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"On the high power cars we run aftermarket management - otherwise the airflow meter becomes a restriction. Our chip can accommodate a larger airflow meter but once we get to a certain point we just like to go to an aftermarket management and so take the airflow meter out of the equation completely. But we can use a custom airflow meter - custom piping with the airflow meter sensor dropped in - and another option is using the Z32 [300ZX] airflow meter. That is a pretty straightforward change for us.

"We had an S14 200SX in where the customer had fitted an aftermarket pod filter using a bought adaptor. Now the adaptor bolted on to the correct bolt holes of the airflow meter but it didn't match the opening - it hung over the edge slightly. That car was lean - air/fuel ratios in the fourteens, even getting onto full throttle. So we checked everything else that it could be then we pulled the airfilter off - and the problem was still there - so we went further and pulled the adaptor off - and the car came back to being rich again. It was blocking certain areas of the airflow meter or causing swirling or something along those lines so the meter didn't get a clear read.

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"We have seen it also on WRXs where they have a pod filter mounted on a bent tube that goes down inside the guard. The air travels towards the outside of the bend rather than the inside and sometimes can miss the sensor. I can't say exactly what it does but the sensor doesn't get the correct read - it's excessively lean. You bolt the airfilter directly onto the airflow meter itself without the pipe and it goes back to being rich again."

But what about the durability of 200SX engines where the air/fuel ratios are fine but the power has been increased by a whopping 70-80 per cent?

"The SR20 seems to be a very good package - it generally handles the modifications quite well. We've got SR20's - obviously with different turbo combinations, injectors and so forth - that are making 250kW at the wheels on the standard turbo manifold and standard engine internals. But there's also a lot of guys who have done bigger turbos - and have had to do engine rebuilds. We have got a lot of S14s - going back to '94-'95 - that are still running around with our Stage I or Stage II kits with the 15-17 pounds of boost and are as reliable as the day they drove out in them.

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"But I think excessive boost is a problem. Some people get a bleed valve and put an exhaust on it and they don't understand what detonation is or they don't hear it. On the dyno we use a 'chassis ear' [an electronic listening system] and generally have a second person in the dyno room near the engine bay listening for any detonation. The average person doesn't know what they're listening for. Sometimes they'll say 'My friend runs fifteen pounds so I'll run fifteen pounds as well'. But his friend might have ECU mods already. I think that's a common problem.

"I don't think that there's anything wrong with using a bleed valve - we use a bleed on a large majority of the cars that we increase boost on. But we also have a look at what's going on with the air/fuel. We see quite a lot of early model cars - S13s - where the fuel pump is on its way out. The car is still driving but the fuel flow is not there. Now if this customer were to wind in more boost he's got no idea what air/fuel's doing, whereas if we're putting that bleed valve on it on the dyno we can see what the air/fuel ratio's doing and we can see that that there's a problem - it's lean, and let's find out why it's lean before we even attempt to put the boost up.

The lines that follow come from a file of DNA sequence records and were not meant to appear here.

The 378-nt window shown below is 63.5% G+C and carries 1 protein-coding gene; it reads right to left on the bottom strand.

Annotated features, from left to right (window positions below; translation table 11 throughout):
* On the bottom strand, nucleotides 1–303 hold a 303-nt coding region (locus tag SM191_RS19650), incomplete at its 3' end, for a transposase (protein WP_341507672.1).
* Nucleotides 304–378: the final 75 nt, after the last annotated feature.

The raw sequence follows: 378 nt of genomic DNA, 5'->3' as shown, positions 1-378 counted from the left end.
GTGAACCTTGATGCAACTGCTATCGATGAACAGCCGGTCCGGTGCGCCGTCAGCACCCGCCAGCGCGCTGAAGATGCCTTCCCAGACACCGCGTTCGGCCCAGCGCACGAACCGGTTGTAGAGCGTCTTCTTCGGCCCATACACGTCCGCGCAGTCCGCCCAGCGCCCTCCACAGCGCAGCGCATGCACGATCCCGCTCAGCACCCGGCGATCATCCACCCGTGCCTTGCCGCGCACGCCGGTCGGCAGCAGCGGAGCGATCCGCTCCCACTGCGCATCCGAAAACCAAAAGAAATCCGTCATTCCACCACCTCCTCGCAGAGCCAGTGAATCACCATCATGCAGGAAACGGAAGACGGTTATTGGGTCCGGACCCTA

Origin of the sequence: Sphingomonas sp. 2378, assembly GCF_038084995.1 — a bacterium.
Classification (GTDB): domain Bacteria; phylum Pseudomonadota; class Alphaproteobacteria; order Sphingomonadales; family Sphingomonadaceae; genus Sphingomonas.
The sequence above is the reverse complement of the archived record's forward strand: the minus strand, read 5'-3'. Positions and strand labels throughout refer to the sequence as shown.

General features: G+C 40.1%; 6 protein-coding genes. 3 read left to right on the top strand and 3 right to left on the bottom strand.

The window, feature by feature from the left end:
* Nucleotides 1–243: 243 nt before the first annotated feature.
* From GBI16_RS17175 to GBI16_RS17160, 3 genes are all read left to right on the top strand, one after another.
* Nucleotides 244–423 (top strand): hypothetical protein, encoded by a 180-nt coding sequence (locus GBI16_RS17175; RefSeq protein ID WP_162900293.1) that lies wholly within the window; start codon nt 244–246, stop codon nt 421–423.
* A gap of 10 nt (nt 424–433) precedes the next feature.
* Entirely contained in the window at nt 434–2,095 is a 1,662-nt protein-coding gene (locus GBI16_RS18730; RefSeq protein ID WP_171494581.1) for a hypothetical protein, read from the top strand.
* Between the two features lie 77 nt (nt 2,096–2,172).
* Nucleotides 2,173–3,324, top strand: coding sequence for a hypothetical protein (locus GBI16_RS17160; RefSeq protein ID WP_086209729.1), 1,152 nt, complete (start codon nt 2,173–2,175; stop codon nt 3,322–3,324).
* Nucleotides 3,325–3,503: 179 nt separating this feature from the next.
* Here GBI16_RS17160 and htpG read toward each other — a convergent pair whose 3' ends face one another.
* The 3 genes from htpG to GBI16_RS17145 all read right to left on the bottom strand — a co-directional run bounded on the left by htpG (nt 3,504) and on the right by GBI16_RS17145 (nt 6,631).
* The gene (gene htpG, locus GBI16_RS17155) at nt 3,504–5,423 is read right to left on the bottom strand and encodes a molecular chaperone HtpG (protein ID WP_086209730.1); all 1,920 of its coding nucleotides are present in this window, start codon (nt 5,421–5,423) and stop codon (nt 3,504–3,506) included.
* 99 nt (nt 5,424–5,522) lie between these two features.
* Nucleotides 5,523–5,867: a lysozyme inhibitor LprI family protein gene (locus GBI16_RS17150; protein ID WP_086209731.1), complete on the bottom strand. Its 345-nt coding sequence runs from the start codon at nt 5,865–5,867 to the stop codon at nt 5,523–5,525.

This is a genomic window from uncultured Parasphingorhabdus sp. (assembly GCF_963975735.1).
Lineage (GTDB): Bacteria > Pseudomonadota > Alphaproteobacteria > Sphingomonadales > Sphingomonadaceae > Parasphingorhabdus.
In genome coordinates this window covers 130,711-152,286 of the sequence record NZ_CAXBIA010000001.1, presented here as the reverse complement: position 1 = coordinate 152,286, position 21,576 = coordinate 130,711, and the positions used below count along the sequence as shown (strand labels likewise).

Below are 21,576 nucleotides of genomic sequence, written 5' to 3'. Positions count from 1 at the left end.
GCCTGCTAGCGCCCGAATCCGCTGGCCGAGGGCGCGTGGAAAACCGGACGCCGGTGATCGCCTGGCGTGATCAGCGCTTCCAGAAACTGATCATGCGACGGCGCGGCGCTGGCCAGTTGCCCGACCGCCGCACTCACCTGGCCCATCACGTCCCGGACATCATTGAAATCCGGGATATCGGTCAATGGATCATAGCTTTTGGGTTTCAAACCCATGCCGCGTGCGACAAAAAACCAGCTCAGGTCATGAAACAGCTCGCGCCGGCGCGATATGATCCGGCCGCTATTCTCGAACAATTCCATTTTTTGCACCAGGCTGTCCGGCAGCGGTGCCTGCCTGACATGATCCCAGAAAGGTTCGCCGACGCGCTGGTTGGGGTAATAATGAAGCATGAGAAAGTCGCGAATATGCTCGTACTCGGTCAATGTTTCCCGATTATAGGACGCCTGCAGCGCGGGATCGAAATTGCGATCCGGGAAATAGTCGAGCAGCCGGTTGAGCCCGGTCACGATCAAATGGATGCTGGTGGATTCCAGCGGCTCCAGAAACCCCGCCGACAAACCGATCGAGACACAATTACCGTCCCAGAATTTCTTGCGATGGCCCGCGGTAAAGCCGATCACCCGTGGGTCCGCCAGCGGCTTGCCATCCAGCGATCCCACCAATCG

"I think bringing the car in [for a dyno run] is the safest way to do it. It's not my way of saying 'bring me your money' or anything like that. I think it's our way of saying 'you've done the right thing, you've gone and bought the right parts - so why not have them set up correctly?' Whether they want to do engine management or not, we still set bleed valves for some customers who want to do mild boost increases and just want to make sure that mixtures are correct and there's no detonation.

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"I haven't seen any major driveline issues but the clutch is something that would [normally] have to be done - I'd say sooner rather than later when you went to a Stage II kit. It depends on how they drive and so forth, but even so with the large increase in power they'll normally turn the standard clutch inside out. For AUD$1000 fitted we do a 2400-pound clamp rate heavy duty clutch that still feels basically standard underneath the foot."

One key area where the potential for engine durability to suffer is in inadequate air filtration. After all, most times more filter flow occurs only because there are bigger holes letting the air through... How does Stef reconcile engine durability with questionable filtration?

"I wouldn't sell a stainless steel Blitz pod filter to someone who lived on a dirt road or who was living in dusty conditions. Street driving - I don't have any real qualms about it. The Japanese have used that filter on numerous vehicles - it's one of the main filters that they use. But that's not Australian conditions. We haven't done filtration tests on it - I expect by how much it flows and the power increase that we get from it that the filtration in dusty areas wouldn't be all that great.

"I think that the 200SX responds better for the modifications than the WRX. I personally like the WRXs myself - the four wheel drive is an attraction for me - but for the power for the money, I think that the 200SX is hard to go past."